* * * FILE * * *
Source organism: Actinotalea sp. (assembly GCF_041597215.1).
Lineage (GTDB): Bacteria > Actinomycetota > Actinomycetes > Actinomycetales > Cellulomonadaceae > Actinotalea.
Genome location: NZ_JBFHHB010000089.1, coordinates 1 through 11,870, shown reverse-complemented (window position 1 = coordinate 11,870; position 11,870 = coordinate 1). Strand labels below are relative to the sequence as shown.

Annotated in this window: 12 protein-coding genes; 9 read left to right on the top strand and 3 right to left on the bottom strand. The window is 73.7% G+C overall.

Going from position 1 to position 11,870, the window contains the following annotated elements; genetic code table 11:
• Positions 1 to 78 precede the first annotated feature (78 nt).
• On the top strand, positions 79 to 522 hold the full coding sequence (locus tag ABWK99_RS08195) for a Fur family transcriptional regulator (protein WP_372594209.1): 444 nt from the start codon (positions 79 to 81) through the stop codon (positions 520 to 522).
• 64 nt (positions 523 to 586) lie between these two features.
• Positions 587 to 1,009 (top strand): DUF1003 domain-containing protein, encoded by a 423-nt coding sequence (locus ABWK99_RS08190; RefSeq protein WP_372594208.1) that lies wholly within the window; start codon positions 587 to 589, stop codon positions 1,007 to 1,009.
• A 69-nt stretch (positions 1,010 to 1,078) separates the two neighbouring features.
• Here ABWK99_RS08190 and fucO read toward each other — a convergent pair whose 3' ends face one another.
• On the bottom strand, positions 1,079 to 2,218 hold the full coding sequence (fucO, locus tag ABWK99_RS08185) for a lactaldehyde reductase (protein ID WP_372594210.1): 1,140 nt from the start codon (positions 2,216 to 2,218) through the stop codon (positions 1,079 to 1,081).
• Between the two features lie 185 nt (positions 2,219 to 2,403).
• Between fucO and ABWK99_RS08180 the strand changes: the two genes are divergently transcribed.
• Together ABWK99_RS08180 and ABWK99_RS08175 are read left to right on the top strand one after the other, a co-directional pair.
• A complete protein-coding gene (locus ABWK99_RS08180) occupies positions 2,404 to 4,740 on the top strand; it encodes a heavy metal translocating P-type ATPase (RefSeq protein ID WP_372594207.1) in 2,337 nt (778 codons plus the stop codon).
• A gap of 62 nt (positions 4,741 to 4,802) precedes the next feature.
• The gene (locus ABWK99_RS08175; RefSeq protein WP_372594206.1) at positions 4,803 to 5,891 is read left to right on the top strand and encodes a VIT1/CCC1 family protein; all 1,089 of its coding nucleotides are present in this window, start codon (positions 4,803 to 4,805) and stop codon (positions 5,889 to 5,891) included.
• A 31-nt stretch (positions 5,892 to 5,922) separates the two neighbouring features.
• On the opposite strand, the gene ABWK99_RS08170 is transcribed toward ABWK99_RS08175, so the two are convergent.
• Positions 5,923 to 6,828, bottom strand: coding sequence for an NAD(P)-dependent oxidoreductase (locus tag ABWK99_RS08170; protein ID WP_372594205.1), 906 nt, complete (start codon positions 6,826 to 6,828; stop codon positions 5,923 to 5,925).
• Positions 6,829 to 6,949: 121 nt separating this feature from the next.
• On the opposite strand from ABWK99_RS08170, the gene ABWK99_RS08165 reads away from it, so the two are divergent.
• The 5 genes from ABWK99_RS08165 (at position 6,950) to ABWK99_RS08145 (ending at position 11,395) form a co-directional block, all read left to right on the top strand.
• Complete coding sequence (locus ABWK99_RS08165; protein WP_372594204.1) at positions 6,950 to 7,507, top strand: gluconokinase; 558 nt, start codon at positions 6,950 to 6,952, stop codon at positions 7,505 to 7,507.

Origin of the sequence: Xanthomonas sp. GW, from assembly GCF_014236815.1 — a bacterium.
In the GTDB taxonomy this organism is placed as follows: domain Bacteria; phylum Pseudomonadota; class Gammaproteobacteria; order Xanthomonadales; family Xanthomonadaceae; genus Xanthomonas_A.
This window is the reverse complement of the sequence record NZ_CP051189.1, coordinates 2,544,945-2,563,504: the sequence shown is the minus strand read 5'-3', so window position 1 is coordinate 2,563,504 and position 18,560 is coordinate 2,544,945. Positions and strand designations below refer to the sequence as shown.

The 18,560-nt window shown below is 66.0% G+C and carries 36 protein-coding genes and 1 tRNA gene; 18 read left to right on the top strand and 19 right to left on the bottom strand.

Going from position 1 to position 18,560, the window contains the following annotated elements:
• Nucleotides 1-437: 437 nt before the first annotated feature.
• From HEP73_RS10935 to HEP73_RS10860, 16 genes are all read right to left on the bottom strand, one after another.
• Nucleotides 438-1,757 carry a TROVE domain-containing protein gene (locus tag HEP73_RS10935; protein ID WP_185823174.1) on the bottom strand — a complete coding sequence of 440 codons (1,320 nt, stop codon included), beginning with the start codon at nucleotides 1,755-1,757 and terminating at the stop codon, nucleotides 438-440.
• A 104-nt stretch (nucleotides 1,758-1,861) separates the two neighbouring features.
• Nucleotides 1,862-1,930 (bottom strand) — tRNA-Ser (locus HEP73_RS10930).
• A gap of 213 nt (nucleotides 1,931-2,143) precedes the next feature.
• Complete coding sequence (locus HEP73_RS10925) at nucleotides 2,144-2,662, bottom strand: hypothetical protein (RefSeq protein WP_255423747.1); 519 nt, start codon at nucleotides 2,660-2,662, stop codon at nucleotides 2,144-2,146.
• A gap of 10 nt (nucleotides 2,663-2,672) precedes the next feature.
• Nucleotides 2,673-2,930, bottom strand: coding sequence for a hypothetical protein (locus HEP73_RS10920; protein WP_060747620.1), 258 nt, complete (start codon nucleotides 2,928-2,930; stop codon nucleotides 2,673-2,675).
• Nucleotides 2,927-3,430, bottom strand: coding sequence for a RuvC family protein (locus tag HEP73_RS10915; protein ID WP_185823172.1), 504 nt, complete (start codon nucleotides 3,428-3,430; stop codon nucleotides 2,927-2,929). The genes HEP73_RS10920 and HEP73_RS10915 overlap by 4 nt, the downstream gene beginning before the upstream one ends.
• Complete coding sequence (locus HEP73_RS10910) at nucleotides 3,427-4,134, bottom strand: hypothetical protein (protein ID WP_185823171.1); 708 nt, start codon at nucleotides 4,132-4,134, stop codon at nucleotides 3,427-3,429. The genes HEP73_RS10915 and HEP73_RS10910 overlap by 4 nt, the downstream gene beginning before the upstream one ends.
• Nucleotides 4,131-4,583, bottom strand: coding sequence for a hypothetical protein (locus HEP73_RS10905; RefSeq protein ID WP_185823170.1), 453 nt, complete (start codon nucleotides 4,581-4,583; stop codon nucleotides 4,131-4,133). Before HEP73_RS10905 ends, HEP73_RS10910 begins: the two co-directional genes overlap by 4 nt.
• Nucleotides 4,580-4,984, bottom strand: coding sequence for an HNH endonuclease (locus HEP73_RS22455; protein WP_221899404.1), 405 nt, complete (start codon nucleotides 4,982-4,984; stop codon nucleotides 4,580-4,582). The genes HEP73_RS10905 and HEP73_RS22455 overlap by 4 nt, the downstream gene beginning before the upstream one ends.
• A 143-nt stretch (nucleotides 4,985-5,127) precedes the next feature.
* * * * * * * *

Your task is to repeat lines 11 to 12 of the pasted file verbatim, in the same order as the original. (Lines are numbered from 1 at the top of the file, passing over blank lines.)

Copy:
• Here ABWK99_RS08190 and fucO read toward each other — a convergent pair whose 3' ends face one another.
• On the bottom strand, positions 1,079 to 2,218 hold the full coding sequence (fucO, locus tag ABWK99_RS08185) for a lactaldehyde reductase (protein ID WP_372594210.1): 1,140 nt from the start codon (positions 2,216 to 2,218) through the stop codon (positions 1,079 to 1,081).